A sampling of 2016-17 giving by former players: $20,000-$49,999, Cincinnati Bengals owner Mike Brown ’57; $5,000-$9,999, Will Deevy ’11; $2,500- $4,999, David Shula ’81, onetime NFL coach and son of Hall of Fame coach Don Shula. Also, Teevens; $1,000-$2,499, Jeff Immelt ’78, former chairman of the board at General Electric. Also, Fiedler; $500-$999, John Carney ’78, current governor of Delaware; $250-$499, former New York Jets general manager John Idzik ’82; up to $249, former NFL quarterback Jeff Kemp.

Joining the Dartmouth roster this week are practice kickers Clay Kirkwood and Kalle Wagner. They’re members of the Alpine ski team who shot a silly video of themselves kicking field goals one day and posted it online. As a joke, they tagged the football team. Shortly thereafter, they were asked to come on out and boot for real.

“Our teammates thought it was a joke until I showed them the email,” said Wagner. Added Kirkwood: “It’s not too much of a time commitment, so it doesn’t take away from training for skiing.”

Teevens has used the pair for kickoffs thus far, not wanting to tire or strain the leg of starting kicker David Smith or punter Davis Brief. The new guys wear only helmets, along with T-shirts, shorts and cleats, but are angling for more gear.

“I’m hoping we at least get a cool sweatshirt or something,” Wagner said. “Something to wear around and make the other skiers jealous.”

Three weeks ago, when senior cornerback Danny McManus was involved in a frighteningly violent collision with a Holy Cross receiver and teammate Kyran McKinney-Crudden, one of the folks jogging out to check on him was his brother, Timmy McManus.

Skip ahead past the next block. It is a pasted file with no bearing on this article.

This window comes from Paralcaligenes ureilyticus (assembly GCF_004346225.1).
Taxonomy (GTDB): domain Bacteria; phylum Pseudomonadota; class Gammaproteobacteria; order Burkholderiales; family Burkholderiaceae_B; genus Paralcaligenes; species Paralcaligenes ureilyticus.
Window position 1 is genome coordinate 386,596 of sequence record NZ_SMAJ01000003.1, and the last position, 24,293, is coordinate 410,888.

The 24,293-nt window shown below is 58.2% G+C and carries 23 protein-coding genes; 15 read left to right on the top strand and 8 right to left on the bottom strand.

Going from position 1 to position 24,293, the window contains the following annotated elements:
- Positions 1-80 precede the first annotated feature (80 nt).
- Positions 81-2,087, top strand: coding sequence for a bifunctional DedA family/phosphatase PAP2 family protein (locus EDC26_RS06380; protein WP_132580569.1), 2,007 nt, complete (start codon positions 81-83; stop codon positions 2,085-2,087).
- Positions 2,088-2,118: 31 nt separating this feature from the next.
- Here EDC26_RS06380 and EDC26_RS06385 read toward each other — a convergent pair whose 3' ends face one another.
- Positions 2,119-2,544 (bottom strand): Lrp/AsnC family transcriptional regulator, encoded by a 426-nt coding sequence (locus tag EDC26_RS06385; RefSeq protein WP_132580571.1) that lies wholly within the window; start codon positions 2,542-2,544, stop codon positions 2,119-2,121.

Timmy is a former Dartmouth receiver and the oldest of three brothers and a sister to have attended Dartmouth. A fourth-year student at Ohio State’s medical school, he’s finishing up a monthlong rotation at Dartmouth-Hitchcock Medical Center and shadows orthopedic surgeon Charlie Carr on football game days.

“I jumped the gun and probably should have stayed on the sidelines,” Timmy McManus said with a bashful chuckle. “But I guess sometimes your big brother instincts kick in.”

Danny, who like the other two players, walked off under his own power, never officially shared a bedroom with Timmy while growing up in Minnesota. But he’d get lonely and bored, would wander in there to play “balloon football” and then snuggled up to his sibling, falling asleep. The adult bond between Timmy, Ryan, a former Big Green receiver, and Danny is striking, and each has been a standout competitor.

“Harvard came after Ryan pretty hard, and I didn’t know where he was going to go,” said Timmy, who’s been sharing a local condominium with his brothers of late. “Danny decided earlier, and athletically and academically and socially, this place has been very good to us.”

Tris Wykes can be reached at twykes@vnews.com or 603-727-3227.